-life is defined as the time it takes for one half of a radioactive element to decay into a daughter isotope.
Half-lives of several radioactive isotopes are known and are used often to figure out the age of newly found fossils.
How do scientists use half life in radiometric dating
Way that helps scientists place fossils into the correct era on the geologic time scale is by using radiometric dating.
In other words, half (50%) of the carbon-14 you started with has decayed into the daughter isotope nitrogen-14.
How do scientist use half lives in radiometric dating
Absolute age dating is like saying you are 15 years old and your grandfather is 77 years old.
If a rock has been partially melted, or otherwise metamorphosed, that causes complications for radiometric (absolute) age dating as well.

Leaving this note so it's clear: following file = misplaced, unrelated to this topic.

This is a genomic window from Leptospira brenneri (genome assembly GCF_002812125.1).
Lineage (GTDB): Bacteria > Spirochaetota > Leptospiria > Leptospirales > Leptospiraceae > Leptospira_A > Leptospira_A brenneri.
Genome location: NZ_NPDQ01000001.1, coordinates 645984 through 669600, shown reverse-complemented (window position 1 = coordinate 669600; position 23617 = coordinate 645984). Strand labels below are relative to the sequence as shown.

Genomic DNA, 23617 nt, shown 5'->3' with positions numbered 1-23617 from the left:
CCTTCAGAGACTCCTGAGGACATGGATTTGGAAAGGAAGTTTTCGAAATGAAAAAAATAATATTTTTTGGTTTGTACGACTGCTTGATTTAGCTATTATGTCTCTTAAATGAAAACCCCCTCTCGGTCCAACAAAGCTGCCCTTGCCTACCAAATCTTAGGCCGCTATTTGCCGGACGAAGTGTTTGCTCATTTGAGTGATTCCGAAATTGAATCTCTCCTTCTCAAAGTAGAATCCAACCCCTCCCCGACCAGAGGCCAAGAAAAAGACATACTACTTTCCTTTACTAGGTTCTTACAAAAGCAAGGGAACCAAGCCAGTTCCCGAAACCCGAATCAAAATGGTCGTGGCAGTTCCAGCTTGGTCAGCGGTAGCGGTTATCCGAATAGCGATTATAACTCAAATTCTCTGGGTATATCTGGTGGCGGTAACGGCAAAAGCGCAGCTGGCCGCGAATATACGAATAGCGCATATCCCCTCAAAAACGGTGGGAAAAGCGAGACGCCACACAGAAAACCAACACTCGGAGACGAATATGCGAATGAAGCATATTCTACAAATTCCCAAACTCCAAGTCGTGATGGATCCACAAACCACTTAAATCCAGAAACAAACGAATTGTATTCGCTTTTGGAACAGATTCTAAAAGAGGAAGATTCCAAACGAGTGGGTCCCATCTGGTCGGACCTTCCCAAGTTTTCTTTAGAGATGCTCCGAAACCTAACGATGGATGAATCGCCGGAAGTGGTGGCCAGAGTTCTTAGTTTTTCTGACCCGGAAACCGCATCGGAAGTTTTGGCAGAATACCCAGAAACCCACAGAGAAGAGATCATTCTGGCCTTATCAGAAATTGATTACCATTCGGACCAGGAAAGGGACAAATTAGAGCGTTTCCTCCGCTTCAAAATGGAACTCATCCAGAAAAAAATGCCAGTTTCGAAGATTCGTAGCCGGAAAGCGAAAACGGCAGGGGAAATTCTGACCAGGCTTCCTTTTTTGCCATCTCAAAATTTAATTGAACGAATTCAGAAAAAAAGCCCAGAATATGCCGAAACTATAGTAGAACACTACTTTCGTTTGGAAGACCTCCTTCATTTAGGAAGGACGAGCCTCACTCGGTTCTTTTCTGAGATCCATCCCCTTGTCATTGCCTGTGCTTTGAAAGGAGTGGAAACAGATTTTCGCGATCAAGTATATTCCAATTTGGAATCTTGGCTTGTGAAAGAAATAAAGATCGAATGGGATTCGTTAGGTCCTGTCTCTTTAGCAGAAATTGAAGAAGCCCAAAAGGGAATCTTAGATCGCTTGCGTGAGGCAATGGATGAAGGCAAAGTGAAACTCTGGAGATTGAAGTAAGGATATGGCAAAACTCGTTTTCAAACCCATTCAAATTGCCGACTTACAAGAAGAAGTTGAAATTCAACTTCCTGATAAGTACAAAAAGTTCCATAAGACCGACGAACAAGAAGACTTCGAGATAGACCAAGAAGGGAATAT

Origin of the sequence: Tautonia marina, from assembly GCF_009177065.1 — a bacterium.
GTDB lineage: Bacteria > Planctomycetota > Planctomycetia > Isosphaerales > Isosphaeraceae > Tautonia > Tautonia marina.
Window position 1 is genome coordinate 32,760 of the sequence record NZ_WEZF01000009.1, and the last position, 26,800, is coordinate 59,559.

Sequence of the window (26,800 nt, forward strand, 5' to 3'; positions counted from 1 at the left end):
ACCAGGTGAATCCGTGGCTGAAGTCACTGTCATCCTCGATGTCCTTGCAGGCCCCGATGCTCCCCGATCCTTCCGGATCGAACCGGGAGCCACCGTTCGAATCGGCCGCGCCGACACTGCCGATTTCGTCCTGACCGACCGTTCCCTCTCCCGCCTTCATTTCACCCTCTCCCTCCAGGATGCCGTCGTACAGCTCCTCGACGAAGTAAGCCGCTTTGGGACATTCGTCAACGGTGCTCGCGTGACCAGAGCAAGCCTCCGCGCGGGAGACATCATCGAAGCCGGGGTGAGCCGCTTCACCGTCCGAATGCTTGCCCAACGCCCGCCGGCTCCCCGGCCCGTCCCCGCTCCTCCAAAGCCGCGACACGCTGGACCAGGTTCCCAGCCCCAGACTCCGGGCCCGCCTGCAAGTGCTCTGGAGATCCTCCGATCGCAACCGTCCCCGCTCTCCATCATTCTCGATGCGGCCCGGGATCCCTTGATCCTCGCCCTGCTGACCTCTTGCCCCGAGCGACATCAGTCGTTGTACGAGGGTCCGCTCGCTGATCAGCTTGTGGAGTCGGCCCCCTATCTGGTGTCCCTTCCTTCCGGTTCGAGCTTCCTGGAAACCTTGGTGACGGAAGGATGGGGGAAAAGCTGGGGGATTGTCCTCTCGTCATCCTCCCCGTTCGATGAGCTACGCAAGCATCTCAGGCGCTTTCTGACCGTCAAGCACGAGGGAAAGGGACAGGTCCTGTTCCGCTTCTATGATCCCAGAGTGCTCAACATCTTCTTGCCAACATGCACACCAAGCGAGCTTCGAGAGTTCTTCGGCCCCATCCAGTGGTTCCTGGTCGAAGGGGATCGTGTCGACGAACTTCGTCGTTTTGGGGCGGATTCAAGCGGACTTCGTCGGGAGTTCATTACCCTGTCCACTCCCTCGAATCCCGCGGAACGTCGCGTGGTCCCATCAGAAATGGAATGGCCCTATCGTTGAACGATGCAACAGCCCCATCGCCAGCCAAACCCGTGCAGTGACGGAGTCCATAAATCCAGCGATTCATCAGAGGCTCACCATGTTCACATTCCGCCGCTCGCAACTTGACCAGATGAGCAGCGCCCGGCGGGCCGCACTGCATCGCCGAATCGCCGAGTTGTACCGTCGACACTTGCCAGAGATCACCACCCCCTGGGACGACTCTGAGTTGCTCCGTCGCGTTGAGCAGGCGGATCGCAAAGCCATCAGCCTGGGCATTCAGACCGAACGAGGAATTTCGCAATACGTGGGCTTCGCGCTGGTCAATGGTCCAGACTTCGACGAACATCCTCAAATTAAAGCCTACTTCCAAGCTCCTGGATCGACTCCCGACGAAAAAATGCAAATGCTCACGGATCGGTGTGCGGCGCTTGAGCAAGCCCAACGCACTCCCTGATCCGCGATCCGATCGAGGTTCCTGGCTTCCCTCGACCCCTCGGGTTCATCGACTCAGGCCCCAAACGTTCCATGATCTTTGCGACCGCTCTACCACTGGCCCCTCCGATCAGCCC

By measuring the ratio of the amount of the original radioactive element to the daughter isotope, scientists can determine how many half-lives the element has undergone and from there can figure out the absolute age of the sample.
Here is an easy-to understand analogy for your students: relative age dating is like saying that your grandfather is older than you.
Explanation of half-life and how it can be used to radiometrically date fossils using radioactive isotopes.
Dating and how it works, how carbon-14 is used to date the remains of living things.
In a way this field, called geochronology, is some of the purest detective work earth scientists do.
Students work alone or in pairs to find an article or paper that uses radiometric age dating.
That you know how many half-lives have passed for your fossil, you need to multiply your number of half-lives by how many years are in one half-life.
However, your read out from your radioactivity measuring instrument says you have only 25% carbon-14 and 75% nitrogen-14, so your fossil must have been through more than one half-life.